Finally, moderation effects may impact on the relative importance of within- *versus* cross-domain prediction. For instance, children in our sample who are higher achieving will be progressing to problems in the TEMA with increased task difficulty, e.g., word problem solving, which requires storing of verbal information without external support. These tasks may then require children to draw on their language and comprehension skills in solving these problems. This is consistent with previous studies (e.g., Purpura and Logan, 2015) that have found than domain-specific skills, such as processing of non-symbolic quantity, were more likely to predict performance of children at the lower end of the distribution who are completing only simple math questions, while performance of children at the upper end of the distribution (who are completing questions that required more translation between different representations) was more likely to be predicted by math language.

### Conclusion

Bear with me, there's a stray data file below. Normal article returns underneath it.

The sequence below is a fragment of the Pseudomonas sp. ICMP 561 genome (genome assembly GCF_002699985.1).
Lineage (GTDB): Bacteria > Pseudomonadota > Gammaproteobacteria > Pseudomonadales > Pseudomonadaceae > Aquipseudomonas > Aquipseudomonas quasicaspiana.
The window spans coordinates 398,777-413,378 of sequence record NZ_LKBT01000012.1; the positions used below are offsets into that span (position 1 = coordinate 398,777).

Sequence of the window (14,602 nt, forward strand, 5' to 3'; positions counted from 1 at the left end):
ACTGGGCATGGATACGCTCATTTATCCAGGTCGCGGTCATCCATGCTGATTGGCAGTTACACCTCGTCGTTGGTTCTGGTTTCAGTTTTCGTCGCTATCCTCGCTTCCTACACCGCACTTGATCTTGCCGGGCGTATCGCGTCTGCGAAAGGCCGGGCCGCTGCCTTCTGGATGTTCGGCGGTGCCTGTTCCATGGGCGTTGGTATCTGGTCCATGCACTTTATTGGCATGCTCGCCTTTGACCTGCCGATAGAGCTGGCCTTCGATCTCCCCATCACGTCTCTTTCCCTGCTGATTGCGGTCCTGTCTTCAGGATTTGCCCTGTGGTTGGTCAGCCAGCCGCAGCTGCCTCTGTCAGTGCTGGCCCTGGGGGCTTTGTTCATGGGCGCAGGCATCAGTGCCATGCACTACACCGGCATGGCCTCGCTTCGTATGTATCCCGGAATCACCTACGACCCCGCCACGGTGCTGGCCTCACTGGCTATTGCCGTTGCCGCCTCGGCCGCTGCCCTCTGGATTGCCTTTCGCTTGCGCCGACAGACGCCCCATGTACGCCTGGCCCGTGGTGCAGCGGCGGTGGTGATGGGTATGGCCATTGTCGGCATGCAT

This study is one of only a few to investigate the cross-domain associations between reading, mathematics, and their domain-specific predictors. Collecting data on all tasks across 3years have allowed us to examine the changing nature of the relationships within and across domains of learning. Path model analyses highlighted that the reciprocal relationship between reading and mathematics changes over time; specifically, that reading has a stronger influence on mathematics closer to the formal schooling years. The results indicated that math development is supported *via* two routes; firstly, a linguistic route that likely supports skills, such as mastery of numeral recognition and counting. Secondly, a quantitative route that supports children’s ability to accurately and fluently process and operate on quantity representations. These align with two of the three pathways to mathematics identified by LeFevre et al. (2010). Importantly, the findings revealed that phonological awareness and number sets fluency do not have a cross-domain effect on the later development of mathematics and reading, respectively. The findings have implications for the timing and nature of interventions focused on improving math and/or reading skills. Specifically, interventions for improving early reading and math abilities may consider tapping on the cross-domain association between these abilities if targeted at very young children. However, these interventions should generally seek to target domain-specific cognitive skill(s) with an established link to reading or math ability. Lastly, our findings also underscore the close link between reading and math during the first years and the progressive differentiation of each domain upon entry to formal school. This suggests that the pattern of reading and math disabilities may vary over development in the sense that the prevalence of comorbidity of reading and math disabilities would be higher in younger children—even if these children do not have a multifaceted deficit. In the same vein, our findings suggest examining how math and reading abilities jointly unfold to differentiate children with specific reading or math disabilities from those with more entrenched deficits.